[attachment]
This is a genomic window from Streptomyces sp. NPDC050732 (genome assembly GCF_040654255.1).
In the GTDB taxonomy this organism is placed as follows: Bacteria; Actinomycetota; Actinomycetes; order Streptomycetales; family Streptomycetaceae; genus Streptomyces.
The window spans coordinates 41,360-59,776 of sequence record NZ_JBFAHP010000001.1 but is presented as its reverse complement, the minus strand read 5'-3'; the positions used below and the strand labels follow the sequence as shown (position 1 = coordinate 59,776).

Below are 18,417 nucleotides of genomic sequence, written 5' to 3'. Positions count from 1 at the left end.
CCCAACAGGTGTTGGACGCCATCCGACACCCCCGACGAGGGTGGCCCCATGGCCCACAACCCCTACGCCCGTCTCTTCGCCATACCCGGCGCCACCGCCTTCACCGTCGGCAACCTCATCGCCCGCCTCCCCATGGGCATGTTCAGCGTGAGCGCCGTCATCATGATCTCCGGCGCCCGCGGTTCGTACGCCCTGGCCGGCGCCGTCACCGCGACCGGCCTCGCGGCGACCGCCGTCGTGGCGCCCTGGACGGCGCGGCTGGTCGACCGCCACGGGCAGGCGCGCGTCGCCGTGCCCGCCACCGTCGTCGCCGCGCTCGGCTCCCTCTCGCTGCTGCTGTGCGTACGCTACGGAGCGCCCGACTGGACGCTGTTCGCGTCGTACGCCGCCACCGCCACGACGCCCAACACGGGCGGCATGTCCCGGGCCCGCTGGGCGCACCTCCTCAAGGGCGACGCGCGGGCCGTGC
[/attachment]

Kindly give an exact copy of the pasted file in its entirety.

This is a genomic window from Streptomyces sp. NPDC050732 (genome assembly GCF_040654255.1).
In the GTDB taxonomy this organism is placed as follows: Bacteria; Actinomycetota; Actinomycetes; order Streptomycetales; family Streptomycetaceae; genus Streptomyces.
The window spans coordinates 41,360-59,776 of sequence record NZ_JBFAHP010000001.1 but is presented as its reverse complement, the minus strand read 5'-3'; the positions used below and the strand labels follow the sequence as shown (position 1 = coordinate 59,776).

Below are 18,417 nucleotides of genomic sequence, written 5' to 3'. Positions count from 1 at the left end.
CCCAACAGGTGTTGGACGCCATCCGACACCCCCGACGAGGGTGGCCCCATGGCCCACAACCCCTACGCCCGTCTCTTCGCCATACCCGGCGCCACCGCCTTCACCGTCGGCAACCTCATCGCCCGCCTCCCCATGGGCATGTTCAGCGTGAGCGCCGTCATCATGATCTCCGGCGCCCGCGGTTCGTACGCCCTGGCCGGCGCCGTCACCGCGACCGGCCTCGCGGCGACCGCCGTCGTGGCGCCCTGGACGGCGCGGCTGGTCGACCGCCACGGGCAGGCGCGCGTCGCCGTGCCCGCCACCGTCGTCGCCGCGCTCGGCTCCCTCTCGCTGCTGCTGTGCGTACGCTACGGAGCGCCCGACTGGACGCTGTTCGCGTCGTACGCCGCCACCGCCACGACGCCCAACACGGGCGGCATGTCCCGGGCCCGCTGGGCGCACCTCCTCAAGGGCGACGCGCGGGCCGTGC